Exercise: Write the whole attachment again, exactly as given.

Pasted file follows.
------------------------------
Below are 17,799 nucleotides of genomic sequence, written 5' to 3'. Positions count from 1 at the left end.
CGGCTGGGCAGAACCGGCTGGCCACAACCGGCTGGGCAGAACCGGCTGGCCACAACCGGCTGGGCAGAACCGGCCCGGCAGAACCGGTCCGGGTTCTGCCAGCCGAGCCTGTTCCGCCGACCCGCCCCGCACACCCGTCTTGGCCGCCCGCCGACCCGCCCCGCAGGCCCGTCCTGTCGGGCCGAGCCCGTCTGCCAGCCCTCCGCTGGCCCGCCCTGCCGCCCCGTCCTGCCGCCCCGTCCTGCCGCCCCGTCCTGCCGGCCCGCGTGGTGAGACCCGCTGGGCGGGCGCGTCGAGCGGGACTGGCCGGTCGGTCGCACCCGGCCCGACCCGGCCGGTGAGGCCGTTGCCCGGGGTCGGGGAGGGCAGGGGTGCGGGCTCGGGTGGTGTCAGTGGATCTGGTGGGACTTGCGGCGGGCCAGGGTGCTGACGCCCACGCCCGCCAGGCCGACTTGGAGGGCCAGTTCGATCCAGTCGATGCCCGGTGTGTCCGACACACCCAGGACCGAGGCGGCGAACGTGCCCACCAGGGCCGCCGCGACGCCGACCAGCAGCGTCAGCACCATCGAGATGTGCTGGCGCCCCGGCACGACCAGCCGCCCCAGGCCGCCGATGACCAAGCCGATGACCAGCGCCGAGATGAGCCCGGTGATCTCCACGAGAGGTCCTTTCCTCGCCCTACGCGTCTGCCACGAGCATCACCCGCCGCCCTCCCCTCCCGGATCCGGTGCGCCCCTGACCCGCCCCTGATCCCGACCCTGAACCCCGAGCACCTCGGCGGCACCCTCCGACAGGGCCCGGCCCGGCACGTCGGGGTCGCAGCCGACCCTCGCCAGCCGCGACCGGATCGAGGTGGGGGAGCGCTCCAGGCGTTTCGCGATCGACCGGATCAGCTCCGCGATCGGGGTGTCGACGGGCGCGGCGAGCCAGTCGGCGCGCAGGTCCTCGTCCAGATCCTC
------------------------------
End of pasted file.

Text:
Below are 17,799 nucleotides of genomic sequence, written 5' to 3'. Positions count from 1 at the left end.
CGGCTGGGCAGAACCGGCTGGCCACAACCGGCTGGGCAGAACCGGCTGGCCACAACCGGCTGGGCAGAACCGGCCCGGCAGAACCGGTCCGGGTTCTGCCAGCCGAGCCTGTTCCGCCGACCCGCCCCGCACACCCGTCTTGGCCGCCCGCCGACCCGCCCCGCAGGCCCGTCCTGTCGGGCCGAGCCCGTCTGCCAGCCCTCCGCTGGCCCGCCCTGCCGCCCCGTCCTGCCGCCCCGTCCTGCCGCCCCGTCCTGCCGGCCCGCGTGGTGAGACCCGCTGGGCGGGCGCGTCGAGCGGGACTGGCCGGTCGGTCGCACCCGGCCCGACCCGGCCGGTGAGGCCGTTGCCCGGGGTCGGGGAGGGCAGGGGTGCGGGCTCGGGTGGTGTCAGTGGATCTGGTGGGACTTGCGGCGGGCCAGGGTGCTGACGCCCACGCCCGCCAGGCCGACTTGGAGGGCCAGTTCGATCCAGTCGATGCCCGGTGTGTCCGACACACCCAGGACCGAGGCGGCGAACGTGCCCACCAGGGCCGCCGCGACGCCGACCAGCAGCGTCAGCACCATCGAGATGTGCTGGCGCCCCGGCACGACCAGCCGCCCCAGGCCGCCGATGACCAAGCCGATGACCAGCGCCGAGATGAGCCCGGTGATCTCCACGAGAGGTCCTTTCCTCGCCCTACGCGTCTGCCACGAGCATCACCCGCCGCCCTCCCCTCCCGGATCCGGTGCGCCCCTGACCCGCCCCTGATCCCGACCCTGAACCCCGAGCACCTCGGCGGCACCCTCCGACAGGGCCCGGCCCGGCACGTCGGGGTCGCAGCCGACCCTCGCCAGCCGCGACCGGATCGAGGTGGGGGAGCGCTCCAGGCGTTTCGCGATCGACCGGATCAGCTCCGCGATCGGGGTGTCGACGGGCGCGGCGAGCCAGTCGGCGCGCAGGTCCTCGTCCAGATCCTC